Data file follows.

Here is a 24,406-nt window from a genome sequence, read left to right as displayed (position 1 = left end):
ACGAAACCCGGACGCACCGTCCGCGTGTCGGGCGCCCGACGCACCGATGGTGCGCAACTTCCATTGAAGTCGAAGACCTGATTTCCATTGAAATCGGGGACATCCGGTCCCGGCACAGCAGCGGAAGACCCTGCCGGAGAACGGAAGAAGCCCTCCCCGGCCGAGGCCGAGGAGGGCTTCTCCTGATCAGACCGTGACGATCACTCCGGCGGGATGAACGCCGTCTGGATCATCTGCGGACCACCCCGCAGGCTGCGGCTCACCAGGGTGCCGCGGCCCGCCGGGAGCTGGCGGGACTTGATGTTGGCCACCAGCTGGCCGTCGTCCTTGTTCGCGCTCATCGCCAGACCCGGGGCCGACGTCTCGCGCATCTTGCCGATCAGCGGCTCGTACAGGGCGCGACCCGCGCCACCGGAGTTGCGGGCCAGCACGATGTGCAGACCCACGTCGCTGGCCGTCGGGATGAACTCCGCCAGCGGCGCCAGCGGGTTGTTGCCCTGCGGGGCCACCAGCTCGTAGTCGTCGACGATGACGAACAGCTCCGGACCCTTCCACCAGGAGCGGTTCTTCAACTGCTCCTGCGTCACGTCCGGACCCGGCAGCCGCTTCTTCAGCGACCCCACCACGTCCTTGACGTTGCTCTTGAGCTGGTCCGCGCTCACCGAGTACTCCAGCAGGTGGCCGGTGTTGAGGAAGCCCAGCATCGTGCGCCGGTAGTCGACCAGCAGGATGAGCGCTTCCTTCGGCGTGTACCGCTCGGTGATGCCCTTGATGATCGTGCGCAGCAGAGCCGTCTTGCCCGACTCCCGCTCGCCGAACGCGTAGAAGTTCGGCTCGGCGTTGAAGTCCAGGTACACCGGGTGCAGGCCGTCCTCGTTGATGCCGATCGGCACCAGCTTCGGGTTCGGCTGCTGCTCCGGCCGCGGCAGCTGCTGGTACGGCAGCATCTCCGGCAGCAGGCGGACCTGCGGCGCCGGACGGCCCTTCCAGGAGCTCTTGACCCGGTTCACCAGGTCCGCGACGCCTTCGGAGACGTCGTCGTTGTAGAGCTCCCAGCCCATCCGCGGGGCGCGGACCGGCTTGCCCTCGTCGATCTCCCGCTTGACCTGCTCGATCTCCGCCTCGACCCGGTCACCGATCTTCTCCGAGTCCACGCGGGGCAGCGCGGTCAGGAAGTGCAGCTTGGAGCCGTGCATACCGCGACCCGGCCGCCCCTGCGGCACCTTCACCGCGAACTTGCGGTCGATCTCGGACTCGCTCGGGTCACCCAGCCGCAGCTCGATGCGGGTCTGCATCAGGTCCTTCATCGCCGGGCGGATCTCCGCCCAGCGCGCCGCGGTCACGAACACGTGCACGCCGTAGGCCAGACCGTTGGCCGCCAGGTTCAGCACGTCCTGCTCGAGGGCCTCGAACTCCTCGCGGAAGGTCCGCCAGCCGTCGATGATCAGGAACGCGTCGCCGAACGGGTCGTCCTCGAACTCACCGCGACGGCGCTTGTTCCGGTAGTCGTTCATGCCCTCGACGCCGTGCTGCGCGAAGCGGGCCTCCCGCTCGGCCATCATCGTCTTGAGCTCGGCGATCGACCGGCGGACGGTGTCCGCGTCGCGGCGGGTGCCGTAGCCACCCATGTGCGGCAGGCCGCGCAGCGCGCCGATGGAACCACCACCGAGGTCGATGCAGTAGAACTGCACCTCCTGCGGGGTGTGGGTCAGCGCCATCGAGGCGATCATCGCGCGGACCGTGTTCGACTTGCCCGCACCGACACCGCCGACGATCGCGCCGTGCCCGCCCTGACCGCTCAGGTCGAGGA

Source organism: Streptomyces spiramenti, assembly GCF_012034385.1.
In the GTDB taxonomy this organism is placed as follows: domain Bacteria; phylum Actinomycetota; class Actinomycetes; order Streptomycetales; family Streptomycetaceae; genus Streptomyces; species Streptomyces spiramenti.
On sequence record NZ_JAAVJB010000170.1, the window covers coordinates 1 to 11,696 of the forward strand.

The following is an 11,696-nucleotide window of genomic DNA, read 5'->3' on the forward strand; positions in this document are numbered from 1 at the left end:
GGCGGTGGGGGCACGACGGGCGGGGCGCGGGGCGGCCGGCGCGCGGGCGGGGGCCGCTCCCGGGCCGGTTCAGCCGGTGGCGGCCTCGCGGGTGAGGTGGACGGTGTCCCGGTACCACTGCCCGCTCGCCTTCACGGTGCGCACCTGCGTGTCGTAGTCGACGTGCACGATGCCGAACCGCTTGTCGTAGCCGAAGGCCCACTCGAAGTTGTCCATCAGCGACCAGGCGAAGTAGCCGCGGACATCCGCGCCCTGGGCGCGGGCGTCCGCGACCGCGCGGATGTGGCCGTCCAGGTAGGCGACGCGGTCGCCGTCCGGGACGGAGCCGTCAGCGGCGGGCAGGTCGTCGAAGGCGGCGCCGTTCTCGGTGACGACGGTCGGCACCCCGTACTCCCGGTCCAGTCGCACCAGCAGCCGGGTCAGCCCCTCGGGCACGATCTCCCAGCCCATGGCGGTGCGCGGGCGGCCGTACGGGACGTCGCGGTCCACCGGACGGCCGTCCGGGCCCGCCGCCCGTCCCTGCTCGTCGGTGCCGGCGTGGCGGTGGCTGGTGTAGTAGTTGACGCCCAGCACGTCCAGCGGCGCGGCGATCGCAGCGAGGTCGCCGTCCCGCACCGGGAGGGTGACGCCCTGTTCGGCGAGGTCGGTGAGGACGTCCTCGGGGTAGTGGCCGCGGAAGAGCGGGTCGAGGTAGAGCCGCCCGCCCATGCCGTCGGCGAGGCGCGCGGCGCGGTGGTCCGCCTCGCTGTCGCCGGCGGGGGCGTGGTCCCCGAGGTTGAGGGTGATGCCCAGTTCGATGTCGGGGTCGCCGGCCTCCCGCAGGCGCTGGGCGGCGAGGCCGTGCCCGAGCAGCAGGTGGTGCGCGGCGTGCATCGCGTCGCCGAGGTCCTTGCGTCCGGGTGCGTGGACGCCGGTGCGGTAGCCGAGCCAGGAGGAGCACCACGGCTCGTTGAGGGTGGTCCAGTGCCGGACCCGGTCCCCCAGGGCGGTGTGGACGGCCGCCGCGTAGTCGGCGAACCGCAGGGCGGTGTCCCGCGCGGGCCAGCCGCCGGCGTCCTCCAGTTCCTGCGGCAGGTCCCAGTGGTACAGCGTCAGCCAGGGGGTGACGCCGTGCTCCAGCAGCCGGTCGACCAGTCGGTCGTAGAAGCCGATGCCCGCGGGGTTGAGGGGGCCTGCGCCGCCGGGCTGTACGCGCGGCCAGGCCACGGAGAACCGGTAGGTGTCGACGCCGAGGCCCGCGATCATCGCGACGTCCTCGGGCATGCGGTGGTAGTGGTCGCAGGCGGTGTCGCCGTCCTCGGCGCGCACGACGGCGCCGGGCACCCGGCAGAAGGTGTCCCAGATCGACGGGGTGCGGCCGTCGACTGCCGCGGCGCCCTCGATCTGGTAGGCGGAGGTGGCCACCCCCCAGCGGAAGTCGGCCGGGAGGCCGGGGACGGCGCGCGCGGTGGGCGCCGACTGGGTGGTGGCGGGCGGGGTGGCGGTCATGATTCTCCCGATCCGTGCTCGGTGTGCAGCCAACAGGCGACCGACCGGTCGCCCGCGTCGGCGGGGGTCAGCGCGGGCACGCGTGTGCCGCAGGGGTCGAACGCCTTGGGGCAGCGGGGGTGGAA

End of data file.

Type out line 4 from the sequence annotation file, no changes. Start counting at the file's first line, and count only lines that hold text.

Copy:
In the GTDB taxonomy this organism is placed as follows: domain Bacteria; phylum Actinomycetota; class Actinomycetes; order Streptomycetales; family Streptomycetaceae; genus Streptomyces; species Streptomyces spiramenti.